This hierarchy is the third in a series I developed out of my broader population work and my 2017 Annual Survey of Museum-Goers. Please see my introductory post on why I hate Maslow's hierarchy, and why I am using his model with very strong reservations.
My third hierarchy steps back to look at the whole person, and what their life circumstances allows. In some ways, this hierarchy is the closest to Maslow. And this hierarchy is directly inspired by work from the Science of Generosity Initiative at the University of Notre Dame, which was released in the book American Generosity. I explored some of these ideas recently, and I strongly encourage you to see my review of that work on The Curated Bookshelf.
In American Generosity, the researchers discussed four levels of capacity to give:
I've flipped these levels upside-down, where they form a logical reflection of Maslow's hierarchy. After all, if you can't take care of yourself at a basic, fundamental level, how are you supposed to take care of others?
Please note that one's position on this hierarchy is related to capacity, and is not an assessment of individual worth or character. That implication is what I truly hate about Maslow's hierarchy, and one I want to be VERY clear I am not implying. I am using this graphic because it is the most accurate one I have been able to create.
In this case, however, I'm looking at engagement, which is broader than generosity. Indeed, I would argue that generosity is an outgrowth of engagement, because we are generous to those we are intellectually and/or emotionally engaged with. And, like in American Generosity, I'm looking through the lens of capacity. We all have different resources at our disposal, including resources of time, energy, and money. And thus, class is inextricably bound up in capacity. Therefore I want to be very, very careful here to not cast judgment on anyone. My default is that everyone is doing the best they can with the resources available to them, whether at the "self" level or the "broader world" level.
All of these levels are based in capacity. That doesn't mean that the affluent have a lock on the "broader world" level (they don't). Nor does it mean that someone at the self or family level is poor (I can think of at least one prominent family that seems to be stuck on the family level, despite having hundreds of millions at their disposal). Additionally, positions are not fixed. An individual who would normally be at the "broader world" level may suddenly find themselves at the "family" level if a family crisis arises. It all depends on capacity to pay attention, and capacity means some mix of financial, time, and energy resources.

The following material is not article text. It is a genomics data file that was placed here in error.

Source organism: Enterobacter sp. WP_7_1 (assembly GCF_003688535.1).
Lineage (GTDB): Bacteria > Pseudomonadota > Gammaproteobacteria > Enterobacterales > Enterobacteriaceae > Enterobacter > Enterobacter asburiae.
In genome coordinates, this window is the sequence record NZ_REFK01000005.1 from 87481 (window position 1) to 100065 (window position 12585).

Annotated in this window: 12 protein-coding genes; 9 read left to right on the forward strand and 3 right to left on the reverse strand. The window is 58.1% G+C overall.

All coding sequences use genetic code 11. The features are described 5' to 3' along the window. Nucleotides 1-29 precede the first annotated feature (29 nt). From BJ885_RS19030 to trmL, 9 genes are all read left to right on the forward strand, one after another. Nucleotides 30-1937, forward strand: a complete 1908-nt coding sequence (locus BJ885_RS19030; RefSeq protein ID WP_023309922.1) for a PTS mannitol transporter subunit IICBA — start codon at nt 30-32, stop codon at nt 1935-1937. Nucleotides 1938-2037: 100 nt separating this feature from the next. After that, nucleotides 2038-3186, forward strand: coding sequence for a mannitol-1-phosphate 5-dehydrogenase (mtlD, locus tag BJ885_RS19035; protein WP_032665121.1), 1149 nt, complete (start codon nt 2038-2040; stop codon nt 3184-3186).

Capacity can also, however, be rooted in mindset. If someone is raised in a household that engages with their local community, or the broader world, it is more likely that that individual will be an adult that looks up, pays attention, and engages … regardless of financial resources (that family may be devoting time and energy resources to make that happen; libraries and houses of worship seem to help a lot here). And museums seem to contribute to developing individuals with a broader world mindset, since museum-goers tell me that museums help them broaden perspectives, develop greater understanding of others and of other cultures, and develop empathy. Thus, museums may play a critical role in increasing the capacity of children to grow up into engaged, and contributing, adults. And that takes us to our fourth hierarchy, coming next.
A note about fielding research. I hold dear the idea that research for the field, about the field, should be shared with the field. But that only works when museums work together to make it possible. Since individual museums are needed to field this work, the survey also benefits participating museums on an individual level by providing benchmark data on visitation rates, motivations, attitudes and preferences, and demographic questions … all of which can then be tracked over time in the future. Participating museums are also allowed to add 1 - 2 custom questions specific to their needs.
Which means if you value this research, want more of it in the coming years, and want to track your own museum's progress over time, please support this work by enrolling your museum in the 2018 Annual Survey of Museum Goers. The fee for 2018 is only $1,000 per museum.
The questions for these surveys have been inspired by ongoing conversations within the museum field (who does/does not go to museums, why they do/do not visit, and what that means for communities) and ongoing research in the fields of education and psychology around lifelong learning and intrinsic motivation.